- Research article
- Open Access
Opioid use after total hip arthroplasty surgery is associated with revision surgery
BMC Musculoskeletal Disorders volume 17, Article number: 122 (2016)
Pain is an indication for total hip arthroplasty (THA) and it should be resolved post-surgery. Because patients’ pain is typically treated pharmacologically we tested whether opioid use can be used as a surrogate for patient-reported pain and as an indicator for early surgical failure. Specifically, we evaluated whether the amount of opioids taken within the year after THA was associated with one and five years risk of revision surgery.
A cohort of 9943 THAs (01/2001-12/2012) was evaluated. Post-operative opioid use was the exposure of interest and cumulative daily oral morphine equivalent (OME) amounts were calculated. Total OMEs/90-day periods were categorised into quartiles. Revisions within one and five years were the outcomes of interest.
Of the THAs, 2.0 % (N = 200) were revised within one year and 4.2 % (N = 413) within five years. After adjustments for gender, age, surgical indication, co-morbidities, and other analgesics, revision was associated with amount of OMEs in the second quarter after THA (days 91–180 after discharge). Patients on medium-high amounts of OME (400-1119 mg) had higher risk of one (hazard ratio (HR) = 2.22, 95 % CI 1.08-4.56) and five year (HR = 1.66, 95 % CI 1.08-2.56) revision than a patient not taking opioids. During the same period, patients taking the highest amounts of OMEs (≥1120 mg) had a 2.64 (95 % CI 1.03-6.74) times higher risk of one year and a 2.11 (95 % CI 1.13-3.96) times higher risk of five year revision.
Opioid use 91–180 days post-surgery is associated with higher risk of revision surgery and therefore is an early and useful indicator for surgical failure.
Pain is one of the main indications for total hip arthroplasty (THA) and presence of pain post-operatively is an important indicator of procedure’s success [1, 2]. When pain is still present post-operatively, and is not related to another condition, it is typically the sign of a surgical complication or a non-successful outcome. Post-operative chronic pain has been estimated to occur in 7 % to 23 % of THA patients . Additionally, 4 % of primary THAs are revised due to pain alone as post-operative pain is associated with revision THA [4, 5].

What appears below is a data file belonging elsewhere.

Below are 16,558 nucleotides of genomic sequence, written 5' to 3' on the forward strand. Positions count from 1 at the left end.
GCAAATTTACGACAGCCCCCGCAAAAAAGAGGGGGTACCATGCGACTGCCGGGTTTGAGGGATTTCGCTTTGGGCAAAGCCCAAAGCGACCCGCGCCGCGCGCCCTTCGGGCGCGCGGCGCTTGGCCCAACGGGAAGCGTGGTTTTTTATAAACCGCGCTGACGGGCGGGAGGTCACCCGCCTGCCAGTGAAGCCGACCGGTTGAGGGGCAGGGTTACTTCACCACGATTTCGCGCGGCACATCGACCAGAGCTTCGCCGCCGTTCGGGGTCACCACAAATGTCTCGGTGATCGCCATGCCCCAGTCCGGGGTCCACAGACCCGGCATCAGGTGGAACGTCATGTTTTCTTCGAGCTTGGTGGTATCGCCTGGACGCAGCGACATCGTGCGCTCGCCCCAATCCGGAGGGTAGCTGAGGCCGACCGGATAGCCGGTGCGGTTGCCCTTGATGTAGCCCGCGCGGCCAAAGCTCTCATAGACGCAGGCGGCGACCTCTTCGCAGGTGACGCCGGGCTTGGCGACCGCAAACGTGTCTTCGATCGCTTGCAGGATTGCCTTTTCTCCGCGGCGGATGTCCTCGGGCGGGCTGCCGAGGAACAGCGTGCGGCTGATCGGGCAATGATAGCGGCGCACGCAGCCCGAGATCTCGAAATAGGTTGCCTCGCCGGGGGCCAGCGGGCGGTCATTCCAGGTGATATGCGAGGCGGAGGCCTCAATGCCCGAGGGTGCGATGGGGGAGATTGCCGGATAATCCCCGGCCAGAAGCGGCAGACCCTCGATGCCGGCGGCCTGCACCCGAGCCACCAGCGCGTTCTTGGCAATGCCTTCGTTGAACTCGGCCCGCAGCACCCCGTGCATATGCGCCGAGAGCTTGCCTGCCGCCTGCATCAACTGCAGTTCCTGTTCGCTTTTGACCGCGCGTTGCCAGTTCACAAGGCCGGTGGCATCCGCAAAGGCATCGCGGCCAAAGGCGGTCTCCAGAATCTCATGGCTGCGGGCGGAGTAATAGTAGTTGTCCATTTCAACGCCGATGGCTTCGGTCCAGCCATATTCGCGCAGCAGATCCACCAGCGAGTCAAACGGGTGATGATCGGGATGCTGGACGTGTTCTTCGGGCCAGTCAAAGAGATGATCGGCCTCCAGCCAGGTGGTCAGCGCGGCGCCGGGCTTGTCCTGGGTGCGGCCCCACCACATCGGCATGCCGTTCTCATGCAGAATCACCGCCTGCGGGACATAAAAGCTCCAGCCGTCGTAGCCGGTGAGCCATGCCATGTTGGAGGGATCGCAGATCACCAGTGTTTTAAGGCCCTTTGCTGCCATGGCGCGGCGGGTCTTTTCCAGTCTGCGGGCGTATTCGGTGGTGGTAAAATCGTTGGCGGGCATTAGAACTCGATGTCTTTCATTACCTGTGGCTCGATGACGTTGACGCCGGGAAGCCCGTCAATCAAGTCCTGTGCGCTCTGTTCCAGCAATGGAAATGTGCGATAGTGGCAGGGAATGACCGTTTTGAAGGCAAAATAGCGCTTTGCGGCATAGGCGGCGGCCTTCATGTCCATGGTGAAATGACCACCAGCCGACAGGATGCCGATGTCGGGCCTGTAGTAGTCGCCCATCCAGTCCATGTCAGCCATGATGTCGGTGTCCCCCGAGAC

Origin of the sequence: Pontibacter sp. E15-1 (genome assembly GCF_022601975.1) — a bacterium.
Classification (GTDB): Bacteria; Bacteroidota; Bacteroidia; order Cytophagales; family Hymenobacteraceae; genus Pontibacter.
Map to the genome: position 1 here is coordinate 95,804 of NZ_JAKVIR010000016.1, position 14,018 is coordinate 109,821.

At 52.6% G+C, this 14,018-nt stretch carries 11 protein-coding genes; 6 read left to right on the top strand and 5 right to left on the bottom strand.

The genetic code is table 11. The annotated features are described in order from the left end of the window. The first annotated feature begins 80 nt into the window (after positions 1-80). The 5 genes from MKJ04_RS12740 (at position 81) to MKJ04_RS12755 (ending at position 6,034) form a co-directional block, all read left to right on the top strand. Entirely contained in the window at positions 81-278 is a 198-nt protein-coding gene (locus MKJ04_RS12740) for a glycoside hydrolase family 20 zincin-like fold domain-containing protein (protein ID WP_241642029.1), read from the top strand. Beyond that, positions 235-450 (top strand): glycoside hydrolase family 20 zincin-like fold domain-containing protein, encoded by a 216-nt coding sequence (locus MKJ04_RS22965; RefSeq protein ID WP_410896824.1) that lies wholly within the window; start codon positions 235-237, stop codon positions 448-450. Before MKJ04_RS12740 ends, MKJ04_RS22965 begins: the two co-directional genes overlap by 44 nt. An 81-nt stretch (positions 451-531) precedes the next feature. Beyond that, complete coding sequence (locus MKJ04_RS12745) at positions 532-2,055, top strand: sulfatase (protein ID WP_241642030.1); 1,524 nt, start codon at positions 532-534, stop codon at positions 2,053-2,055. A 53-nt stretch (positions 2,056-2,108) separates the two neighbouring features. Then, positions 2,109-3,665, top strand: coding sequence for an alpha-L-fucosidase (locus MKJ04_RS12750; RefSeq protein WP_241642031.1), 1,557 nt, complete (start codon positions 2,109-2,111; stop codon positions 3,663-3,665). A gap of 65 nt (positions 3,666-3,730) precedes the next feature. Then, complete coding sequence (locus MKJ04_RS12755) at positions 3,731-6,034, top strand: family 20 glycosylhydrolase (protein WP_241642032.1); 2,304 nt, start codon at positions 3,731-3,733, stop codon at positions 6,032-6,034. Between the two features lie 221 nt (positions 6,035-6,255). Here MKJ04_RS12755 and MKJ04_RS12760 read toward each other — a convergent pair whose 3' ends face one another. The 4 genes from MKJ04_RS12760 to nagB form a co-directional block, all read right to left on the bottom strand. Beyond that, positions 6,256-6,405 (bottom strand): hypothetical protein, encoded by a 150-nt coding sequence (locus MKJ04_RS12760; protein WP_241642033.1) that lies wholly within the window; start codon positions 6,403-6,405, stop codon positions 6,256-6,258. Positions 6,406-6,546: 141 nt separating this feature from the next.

Typically, musculoskeletal pain is assessed using patient reported outcome tools . While patient reported outcomes tools can be useful in certain settings, the instruments used to measure patient reported outcomes have varying validity and reliability, and can be challenging to implement because of cost, and difficulty integrating with workflows and gaining patient participation [2, 7]. Opioids are recommended for moderate to severe musculoskeletal pain after other pharmacological analgesic interventions have failed, are contra-indicated, or when refractory pain is present [8–10]. Because patients’ pain is usually treated pharmacologically, and opioids are only recommended and should therefore only be prescribed to a patient when enough pain is present, it is possible this could be used as a surrogate for patient reported pain assessment. Therefore, pharmaceutical data offers a potentially efficient and economical approach for assessing pain, which can be implemented as part of the surveillance for large cohorts of patients for early signals of potential surgical success.
In order to determine whether pain medication use could be used as an indicator for THA success, we evaluated the prevalence of pain medication use in patients after THA surgery and its association with revision surgery. Specifically, we evaluated whether the amount of opioids taken over the year after a primary THA procedure was associated with the one year and five years risk of revision after adjusting for other analgesic use, patient demographics, co-morbidities, and indications for surgery.
Study design, setting, and sample
A retrospective cohort study of Australian patients undergoing THA from 01/01/2001 to 31/12/2012 was undertaken using data from the Department of Veterans Affairs (DVA) administrative health claims database. In the dataset, medications are coded according to the World Health Organisation Anatomic, Therapeutic and Chemical classification (ATC), and the Australian Pharmaceutical Benefits Schedule (PBS) item codes [11, 12]. Hospitalisations are coded according to the International Classification of Diseases, 10th Revision, Australian Modification (ICD-10-AM)  scheme.